Use Sage to find the reduced row echelon form of the matrix from
Item a of this activity.
Use Sage to describe the solution space of the system of linear equations
\begin{equation*}
\begin{alignedat}{5}
x_1 \amp \amp \amp \amp \amp {}+{} \amp 2x_4 \amp
{}={} \amp 4 \\
\amp \amp 3x_2 \amp {}+{} \amp x_3 \amp {}+{} \amp 2x_4
\amp {}={} \amp 3 \\
4x_1 \amp {}{} \amp 3x_2 \amp \amp \amp {}+{} \amp
x_4 \amp {}={} \amp 14 \\
\amp \amp 2x_2 \amp {}+{} \amp 2x_3 \amp {}+{} \amp x_4
\amp {}={} \amp 1 \\
\end{alignedat}
\end{equation*}

Consider the two matrices:
\begin{equation*}
\begin{array}{rcl}
A \amp = \amp \left[
\begin{array}{rrrr}
1 \amp 2 \amp 1 \amp 3 \\
2 \amp 4 \amp 1 \amp 1 \\
4 \amp 8 \amp 1 \amp 7 \\
\end{array}\right] \\
B \amp = \amp \left[
\begin{array}{rrrrrr}
1 \amp 2 \amp 1 \amp 3 \amp 0 \amp 3 \\
2 \amp 4 \amp 1 \amp 1 \amp 1 \amp 1 \\
4 \amp 8 \amp 1 \amp 7 \amp 3 \amp 2 \\
\end{array}\right] \\
\end{array}
\end{equation*}
We say that \(B\) is an augmentation of \(A\) because it is obtained from \(A\) by adding some more columns.
Using Sage, define the matrices and compare their reduced row echelon forms. What do you notice about the relationship between the two reduced row echelon forms?

Using the system of equations in
Item c, write the augmented matrix corresponding to the system of equations. What did you find for the reduced row echelon form of the augmented matrix?
Now write the coefficient matrix of this system of equations. What does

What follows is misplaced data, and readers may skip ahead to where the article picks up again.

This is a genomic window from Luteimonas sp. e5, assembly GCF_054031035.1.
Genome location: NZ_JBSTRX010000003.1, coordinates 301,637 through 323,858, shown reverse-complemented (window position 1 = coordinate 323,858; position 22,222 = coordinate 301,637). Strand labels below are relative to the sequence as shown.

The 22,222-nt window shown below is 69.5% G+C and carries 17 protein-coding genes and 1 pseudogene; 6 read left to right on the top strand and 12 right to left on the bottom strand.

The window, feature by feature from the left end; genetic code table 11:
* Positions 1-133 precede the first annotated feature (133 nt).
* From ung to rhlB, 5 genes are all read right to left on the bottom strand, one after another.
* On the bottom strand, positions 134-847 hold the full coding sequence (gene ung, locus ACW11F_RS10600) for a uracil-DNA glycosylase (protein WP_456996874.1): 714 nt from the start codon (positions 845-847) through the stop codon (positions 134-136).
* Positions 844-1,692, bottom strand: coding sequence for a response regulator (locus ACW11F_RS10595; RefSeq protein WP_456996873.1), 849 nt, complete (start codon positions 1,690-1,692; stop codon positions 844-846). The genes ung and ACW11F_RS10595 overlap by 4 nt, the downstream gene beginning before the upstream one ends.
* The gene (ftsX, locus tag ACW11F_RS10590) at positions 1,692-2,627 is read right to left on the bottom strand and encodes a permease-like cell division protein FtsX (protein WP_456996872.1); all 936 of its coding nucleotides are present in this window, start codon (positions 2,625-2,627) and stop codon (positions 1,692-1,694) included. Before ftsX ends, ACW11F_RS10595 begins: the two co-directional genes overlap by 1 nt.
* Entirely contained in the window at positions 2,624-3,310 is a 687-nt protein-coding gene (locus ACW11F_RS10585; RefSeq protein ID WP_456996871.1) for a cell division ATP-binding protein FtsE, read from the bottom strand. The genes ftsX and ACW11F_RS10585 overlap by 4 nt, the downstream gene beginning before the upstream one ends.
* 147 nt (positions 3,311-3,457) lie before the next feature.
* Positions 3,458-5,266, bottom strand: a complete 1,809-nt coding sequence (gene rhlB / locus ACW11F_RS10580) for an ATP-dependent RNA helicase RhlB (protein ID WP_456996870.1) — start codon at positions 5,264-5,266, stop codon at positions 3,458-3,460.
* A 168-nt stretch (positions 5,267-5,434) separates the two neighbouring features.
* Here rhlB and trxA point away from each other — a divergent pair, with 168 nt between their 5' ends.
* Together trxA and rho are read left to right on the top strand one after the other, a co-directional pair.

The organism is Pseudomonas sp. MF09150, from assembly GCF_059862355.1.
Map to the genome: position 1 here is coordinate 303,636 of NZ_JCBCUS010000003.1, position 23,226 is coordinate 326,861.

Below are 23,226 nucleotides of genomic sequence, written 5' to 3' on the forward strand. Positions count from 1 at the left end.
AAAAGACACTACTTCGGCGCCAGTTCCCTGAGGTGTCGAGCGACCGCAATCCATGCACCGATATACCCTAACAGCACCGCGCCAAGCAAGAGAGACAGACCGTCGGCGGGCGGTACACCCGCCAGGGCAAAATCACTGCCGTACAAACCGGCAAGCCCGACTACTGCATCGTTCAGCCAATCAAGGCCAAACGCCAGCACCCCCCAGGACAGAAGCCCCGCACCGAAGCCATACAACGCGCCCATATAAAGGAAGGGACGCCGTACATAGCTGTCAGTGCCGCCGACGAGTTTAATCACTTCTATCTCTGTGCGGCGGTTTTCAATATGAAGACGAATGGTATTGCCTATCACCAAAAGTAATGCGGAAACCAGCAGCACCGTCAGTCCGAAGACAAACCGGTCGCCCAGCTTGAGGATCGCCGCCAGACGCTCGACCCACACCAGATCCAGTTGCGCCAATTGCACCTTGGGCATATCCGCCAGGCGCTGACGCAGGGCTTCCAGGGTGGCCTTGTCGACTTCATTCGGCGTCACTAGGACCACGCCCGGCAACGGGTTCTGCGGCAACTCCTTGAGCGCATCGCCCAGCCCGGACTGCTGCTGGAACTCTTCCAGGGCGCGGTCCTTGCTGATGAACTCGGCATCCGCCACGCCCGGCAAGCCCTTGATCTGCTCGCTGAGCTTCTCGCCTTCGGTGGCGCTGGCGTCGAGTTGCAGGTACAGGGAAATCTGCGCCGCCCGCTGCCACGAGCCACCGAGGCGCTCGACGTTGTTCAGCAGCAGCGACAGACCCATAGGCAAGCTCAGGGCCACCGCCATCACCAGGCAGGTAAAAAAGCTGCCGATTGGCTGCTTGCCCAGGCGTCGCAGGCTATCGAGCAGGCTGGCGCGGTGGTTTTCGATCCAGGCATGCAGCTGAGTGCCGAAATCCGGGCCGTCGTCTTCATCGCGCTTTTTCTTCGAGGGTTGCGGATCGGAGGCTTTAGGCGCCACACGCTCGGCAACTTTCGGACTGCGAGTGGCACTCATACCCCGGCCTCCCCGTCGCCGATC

Item d of this activity tell you about its reduced row echelon form?
Sage practices.
Here are some practices that you may find helpful when working with matrices in Sage.
Break the matrix entries across lines, one for each row, for better readability by pressing Enter between rows.
A = matrix(2, 4, [ 1, 2, 1, 0,
3, 0, 4, 3 ])
Print your original matrix to check that you have entered it correctly. You may want to also print a dividing line to separate matrices.
A = matrix(2, 2, [ 1, 2,
2, 2])
print (A)
print ("")
A.rref()
The last part of the previous activity,
Item d, demonstrates something that will be helpful for us in the future. In that activity, we started with a matrix
\(A\text{,}\) which we augmented by adding some columns to obtain a matrix
\(B\text{.}\) We then noticed that the reduced row echelon form of
\(B\) is itself an augmentation of the reduced row echelon form of
\(A\text{.}\)
To illustrate, we can consider the reduced row echelon form of the augmented matrix:
\begin{equation*}
\left[
\begin{array}{cccc}
2 \amp 3 \amp 0 \amp 2 \\
1 \amp 4 \amp 1 \amp 3 \\
3 \amp 0 \amp 2 \amp 2 \\
1 \amp 5 \amp 3 \amp 7 \\
\end{array}
\right]
\sim
\left[
\begin{array}{cccc}
1 \amp 0 \amp 0 \amp 4 \\
0 \amp 1 \amp 0 \amp 2 \\
0 \amp 0 \amp 1 \amp 7 \\
0 \amp 0 \amp 0 \amp 0 \\
\end{array}
\right]
\end{equation*}
We can then determine the reduced row echelon form of the coefficient matrix by looking inside the augmented matrix.
\begin{equation*}
\left[
\begin{array}{ccc}
2 \amp 3 \amp 0 \\
1 \amp 4 \amp 1 \\
3 \amp 0 \amp 2 \\
1 \amp 5 \amp 3 \\
\end{array}
\right]
\sim
\left[
\begin{array}{ccc}
1 \amp 0 \amp 0 \\
0 \amp 1 \amp 0 \\
0 \amp 0 \amp 1 \\
0 \amp 0 \amp 0 \\
\end{array}
\right]
\end{equation*}
If we trace through the steps in the Gaussian elimination algorithm carefully, we see that this is a general principle, which we now state.
Proposition 1.3.1. Augmentation Principle.
If matrix \(B\) is an augmentation of matrix \(A\text{,}\) then the reduced row echelon form of \(B\) is an augmentation of the reduced row echelon form of \(A\text{.}\)
Subsection 1.3.3 Computational effort